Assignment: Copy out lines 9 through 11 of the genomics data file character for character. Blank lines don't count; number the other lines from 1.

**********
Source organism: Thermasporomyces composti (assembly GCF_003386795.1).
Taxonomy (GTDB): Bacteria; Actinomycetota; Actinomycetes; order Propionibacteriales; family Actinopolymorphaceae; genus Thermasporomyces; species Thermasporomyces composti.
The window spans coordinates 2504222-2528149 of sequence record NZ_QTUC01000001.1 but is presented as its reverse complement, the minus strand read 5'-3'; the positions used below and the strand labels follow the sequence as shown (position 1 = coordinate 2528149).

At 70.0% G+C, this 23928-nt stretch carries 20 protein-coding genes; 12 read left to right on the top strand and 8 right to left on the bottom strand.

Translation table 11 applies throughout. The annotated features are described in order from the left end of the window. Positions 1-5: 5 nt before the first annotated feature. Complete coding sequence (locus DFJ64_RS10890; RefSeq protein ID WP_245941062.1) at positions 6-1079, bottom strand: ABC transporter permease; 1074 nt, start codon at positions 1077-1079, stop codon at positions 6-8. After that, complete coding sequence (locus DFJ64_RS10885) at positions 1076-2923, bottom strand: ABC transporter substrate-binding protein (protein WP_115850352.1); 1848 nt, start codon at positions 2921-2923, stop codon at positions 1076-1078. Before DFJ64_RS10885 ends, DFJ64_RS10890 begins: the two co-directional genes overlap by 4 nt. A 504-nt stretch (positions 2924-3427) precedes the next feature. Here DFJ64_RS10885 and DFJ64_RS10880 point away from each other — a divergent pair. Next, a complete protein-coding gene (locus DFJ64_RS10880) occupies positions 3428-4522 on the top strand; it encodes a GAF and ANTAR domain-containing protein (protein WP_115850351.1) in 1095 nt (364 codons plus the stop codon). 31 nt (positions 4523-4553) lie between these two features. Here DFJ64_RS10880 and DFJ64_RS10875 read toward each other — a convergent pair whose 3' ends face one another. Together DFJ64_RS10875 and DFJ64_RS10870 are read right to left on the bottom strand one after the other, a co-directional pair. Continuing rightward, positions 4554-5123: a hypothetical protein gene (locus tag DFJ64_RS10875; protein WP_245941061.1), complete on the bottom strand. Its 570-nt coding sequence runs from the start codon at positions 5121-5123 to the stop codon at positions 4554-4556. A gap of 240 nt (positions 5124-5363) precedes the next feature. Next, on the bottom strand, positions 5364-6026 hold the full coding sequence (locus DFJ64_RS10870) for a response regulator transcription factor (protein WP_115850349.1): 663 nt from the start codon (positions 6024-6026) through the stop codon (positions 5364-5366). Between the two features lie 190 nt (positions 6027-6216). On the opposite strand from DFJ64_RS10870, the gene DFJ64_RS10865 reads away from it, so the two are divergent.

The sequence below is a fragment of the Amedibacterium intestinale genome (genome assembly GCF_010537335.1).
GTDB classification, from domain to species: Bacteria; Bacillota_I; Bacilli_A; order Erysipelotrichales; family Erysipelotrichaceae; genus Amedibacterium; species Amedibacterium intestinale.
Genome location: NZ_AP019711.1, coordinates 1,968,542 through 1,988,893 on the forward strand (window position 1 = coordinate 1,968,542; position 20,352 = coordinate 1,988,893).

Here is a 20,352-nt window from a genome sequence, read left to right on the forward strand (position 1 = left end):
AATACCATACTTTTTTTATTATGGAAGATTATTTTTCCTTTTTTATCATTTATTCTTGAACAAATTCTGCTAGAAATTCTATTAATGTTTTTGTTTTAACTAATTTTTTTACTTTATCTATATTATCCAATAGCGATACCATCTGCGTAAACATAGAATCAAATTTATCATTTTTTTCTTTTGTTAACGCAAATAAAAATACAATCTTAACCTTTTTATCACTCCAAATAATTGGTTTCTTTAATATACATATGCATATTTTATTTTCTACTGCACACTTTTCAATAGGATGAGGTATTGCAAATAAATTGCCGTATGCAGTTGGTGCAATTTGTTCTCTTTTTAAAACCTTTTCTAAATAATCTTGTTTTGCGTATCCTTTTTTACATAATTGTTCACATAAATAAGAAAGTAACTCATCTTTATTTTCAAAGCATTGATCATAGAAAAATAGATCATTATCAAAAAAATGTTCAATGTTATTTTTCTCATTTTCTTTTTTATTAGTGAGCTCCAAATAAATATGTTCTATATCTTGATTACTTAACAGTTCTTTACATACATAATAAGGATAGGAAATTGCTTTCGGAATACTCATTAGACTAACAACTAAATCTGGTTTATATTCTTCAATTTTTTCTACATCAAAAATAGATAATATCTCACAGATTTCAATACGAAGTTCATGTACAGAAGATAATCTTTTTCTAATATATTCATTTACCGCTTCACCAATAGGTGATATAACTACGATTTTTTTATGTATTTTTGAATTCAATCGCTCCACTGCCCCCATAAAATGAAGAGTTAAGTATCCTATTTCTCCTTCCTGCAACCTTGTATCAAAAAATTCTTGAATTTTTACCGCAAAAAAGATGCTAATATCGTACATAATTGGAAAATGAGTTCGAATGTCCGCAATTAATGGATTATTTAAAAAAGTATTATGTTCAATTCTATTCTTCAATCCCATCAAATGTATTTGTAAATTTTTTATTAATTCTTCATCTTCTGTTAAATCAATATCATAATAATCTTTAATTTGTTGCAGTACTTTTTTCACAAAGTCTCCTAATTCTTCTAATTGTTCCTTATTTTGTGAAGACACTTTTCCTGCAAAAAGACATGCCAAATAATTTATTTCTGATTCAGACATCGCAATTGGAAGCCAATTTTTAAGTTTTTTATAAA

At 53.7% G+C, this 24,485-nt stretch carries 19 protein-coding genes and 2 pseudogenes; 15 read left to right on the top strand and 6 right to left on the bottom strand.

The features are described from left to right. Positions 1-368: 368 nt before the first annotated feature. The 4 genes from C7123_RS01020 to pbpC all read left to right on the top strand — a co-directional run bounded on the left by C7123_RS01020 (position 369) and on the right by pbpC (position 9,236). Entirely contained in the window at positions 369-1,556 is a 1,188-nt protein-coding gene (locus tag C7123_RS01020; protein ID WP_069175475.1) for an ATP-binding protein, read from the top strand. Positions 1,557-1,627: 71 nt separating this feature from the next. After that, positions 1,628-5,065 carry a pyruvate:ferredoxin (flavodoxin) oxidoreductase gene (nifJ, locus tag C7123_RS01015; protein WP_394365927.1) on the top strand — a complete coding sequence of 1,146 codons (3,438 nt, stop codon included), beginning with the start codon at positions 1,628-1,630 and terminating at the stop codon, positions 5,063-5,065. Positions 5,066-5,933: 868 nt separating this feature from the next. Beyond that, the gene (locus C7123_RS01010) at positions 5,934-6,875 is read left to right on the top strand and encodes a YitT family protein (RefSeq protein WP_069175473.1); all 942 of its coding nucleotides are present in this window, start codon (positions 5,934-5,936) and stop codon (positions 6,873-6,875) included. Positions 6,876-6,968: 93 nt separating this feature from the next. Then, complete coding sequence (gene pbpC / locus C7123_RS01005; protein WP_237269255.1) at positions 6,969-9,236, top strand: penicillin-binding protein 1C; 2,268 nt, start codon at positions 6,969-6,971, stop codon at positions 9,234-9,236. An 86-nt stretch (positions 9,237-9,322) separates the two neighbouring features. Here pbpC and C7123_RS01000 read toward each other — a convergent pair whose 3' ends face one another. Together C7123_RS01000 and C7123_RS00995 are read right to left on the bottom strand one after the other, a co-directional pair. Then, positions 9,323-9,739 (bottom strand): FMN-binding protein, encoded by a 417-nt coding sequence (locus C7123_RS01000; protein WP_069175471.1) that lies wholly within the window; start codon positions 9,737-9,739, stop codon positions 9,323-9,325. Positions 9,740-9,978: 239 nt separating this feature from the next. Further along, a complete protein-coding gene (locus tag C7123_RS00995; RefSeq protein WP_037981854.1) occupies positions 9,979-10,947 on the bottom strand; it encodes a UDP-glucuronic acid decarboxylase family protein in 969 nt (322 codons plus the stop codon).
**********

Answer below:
Here is a 20,352-nt window from a genome sequence, read left to right on the forward strand (position 1 = left end):
AATACCATACTTTTTTTATTATGGAAGATTATTTTTCCTTTTTTATCATTTATTCTTGAACAAATTCTGCTAGAAATTCTATTAATGTTTTTGTTTTAACTAATTTTTTTACTTTATCTATATTATCCAATAGCGATACCATCTGCGTAAACATAGAATCAAATTTATCATTTTTTTCTTTTGTTAACGCAAATAAAAATACAATCTTAACCTTTTTATCACTCCAAATAATTGGTTTCTTTAATATACATATGCATATTTTATTTTCTACTGCACACTTTTCAATAGGATGAGGTATTGCAAATAAATTGCCGTATGCAGTTGGTGCAATTTGTTCTCTTTTTAAAACCTTTTCTAAATAATCTTGTTTTGCGTATCCTTTTTTACATAATTGTTCACATAAATAAGAAAGTAACTCATCTTTATTTTCAAAGCATTGATCATAGAAAAATAGATCATTATCAAAAAAATGTTCAATGTTATTTTTCTCATTTTCTTTTTTATTAGTGAGCTCCAAATAAATATGTTCTATATCTTGATTACTTAACAGTTCTTTACATACATAATAAGGATAGGAAATTGCTTTCGGAATACTCATTAGACTAACAACTAAATCTGGTTTATATTCTTCAATTTTTTCTACATCAAAAATAGATAATATCTCACAGATTTCAATACGAAGTTCATGTACAGAAGATAATCTTTTTCTAATATATTCATTTACCGCTTCACCAATAGGTGATATAACTACGATTTTTTTATGTATTTTTGAATTCAATCGCTCCACTGCCCCCATAAAATGAAGAGTTAAGTATCCTATTTCTCCTTCCTGCAACCTTGTATCAAAAAATTCTTGAATTTTTACCGCAAAAAAGATGCTAATATCGTACATAATTGGAAAATGAGTTCGAATGTCCGCAATTAATGGATTATTTAAAAAAGTATTATGTTCAATTCTATTCTTCAATCCCATCAAATGTATTTGTAAATTTTTTATTAATTCTTCATCTTCTGTTAAATCAATATCATAATAATCTTTAATTTGTTGCAGTACTTTTTTCACAAAGTCTCCTAATTCTTCTAATTGTTCCTTATTTTGTGAAGACACTTTTCCTGCAAAAAGACATGCCAAATAATTTATTTCTGATTCAGACATCGCAATTGGAAGCCAATTTTTAAGTTTTTTATAAA

At 53.7% G+C, this 24,485-nt stretch carries 19 protein-coding genes and 2 pseudogenes; 15 read left to right on the top strand and 6 right to left on the bottom strand.